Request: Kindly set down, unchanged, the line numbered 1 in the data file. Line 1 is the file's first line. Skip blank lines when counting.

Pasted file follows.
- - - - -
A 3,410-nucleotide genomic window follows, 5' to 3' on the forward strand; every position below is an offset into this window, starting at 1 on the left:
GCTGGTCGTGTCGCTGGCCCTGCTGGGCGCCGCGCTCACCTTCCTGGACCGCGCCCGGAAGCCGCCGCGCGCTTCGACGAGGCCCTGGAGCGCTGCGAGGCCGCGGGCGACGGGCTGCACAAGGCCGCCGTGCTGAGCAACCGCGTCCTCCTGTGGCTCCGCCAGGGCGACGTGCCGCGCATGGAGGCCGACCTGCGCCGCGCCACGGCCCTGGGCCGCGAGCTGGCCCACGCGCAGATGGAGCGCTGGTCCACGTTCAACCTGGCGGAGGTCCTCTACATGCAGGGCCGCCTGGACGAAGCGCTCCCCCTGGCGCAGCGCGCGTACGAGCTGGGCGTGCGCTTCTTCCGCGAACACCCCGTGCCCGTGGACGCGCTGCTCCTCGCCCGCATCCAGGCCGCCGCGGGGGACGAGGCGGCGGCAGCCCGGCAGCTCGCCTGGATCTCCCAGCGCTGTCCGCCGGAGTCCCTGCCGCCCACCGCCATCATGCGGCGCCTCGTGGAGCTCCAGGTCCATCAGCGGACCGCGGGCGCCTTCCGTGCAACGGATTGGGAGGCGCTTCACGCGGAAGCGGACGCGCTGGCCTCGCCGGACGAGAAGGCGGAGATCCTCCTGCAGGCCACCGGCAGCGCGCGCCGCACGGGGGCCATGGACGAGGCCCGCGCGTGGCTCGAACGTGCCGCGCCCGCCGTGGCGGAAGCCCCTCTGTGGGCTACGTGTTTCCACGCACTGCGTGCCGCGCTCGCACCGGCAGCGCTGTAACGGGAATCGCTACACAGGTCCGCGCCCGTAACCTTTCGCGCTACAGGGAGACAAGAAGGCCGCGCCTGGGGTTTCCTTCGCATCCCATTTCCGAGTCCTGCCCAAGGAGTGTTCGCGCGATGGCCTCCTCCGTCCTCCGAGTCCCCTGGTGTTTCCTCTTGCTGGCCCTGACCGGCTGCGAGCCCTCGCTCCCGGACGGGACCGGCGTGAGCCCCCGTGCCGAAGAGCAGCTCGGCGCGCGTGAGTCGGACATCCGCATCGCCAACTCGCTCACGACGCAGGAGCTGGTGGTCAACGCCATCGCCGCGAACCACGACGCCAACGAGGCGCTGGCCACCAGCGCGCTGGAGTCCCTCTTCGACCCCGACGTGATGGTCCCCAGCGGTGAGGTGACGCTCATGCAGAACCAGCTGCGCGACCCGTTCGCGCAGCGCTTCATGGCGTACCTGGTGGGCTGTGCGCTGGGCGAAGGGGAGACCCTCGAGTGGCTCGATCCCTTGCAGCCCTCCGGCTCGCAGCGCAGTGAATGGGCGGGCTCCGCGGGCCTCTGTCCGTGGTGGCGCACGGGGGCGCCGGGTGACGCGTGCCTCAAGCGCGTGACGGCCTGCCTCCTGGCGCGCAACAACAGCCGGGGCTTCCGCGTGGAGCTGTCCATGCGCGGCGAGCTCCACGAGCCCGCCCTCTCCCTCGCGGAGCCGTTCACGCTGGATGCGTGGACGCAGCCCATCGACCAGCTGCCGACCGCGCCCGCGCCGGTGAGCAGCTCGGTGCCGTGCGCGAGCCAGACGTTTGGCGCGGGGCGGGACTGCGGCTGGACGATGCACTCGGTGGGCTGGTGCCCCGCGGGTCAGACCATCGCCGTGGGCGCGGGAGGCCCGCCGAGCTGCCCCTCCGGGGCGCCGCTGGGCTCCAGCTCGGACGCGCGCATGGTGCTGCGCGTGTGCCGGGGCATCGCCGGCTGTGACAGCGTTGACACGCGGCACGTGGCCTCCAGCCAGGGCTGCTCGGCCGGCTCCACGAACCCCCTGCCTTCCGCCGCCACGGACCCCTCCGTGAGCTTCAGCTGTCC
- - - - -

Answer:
A 3,410-nucleotide genomic window follows, 5' to 3' on the forward strand; every position below is an offset into this window, starting at 1 on the left: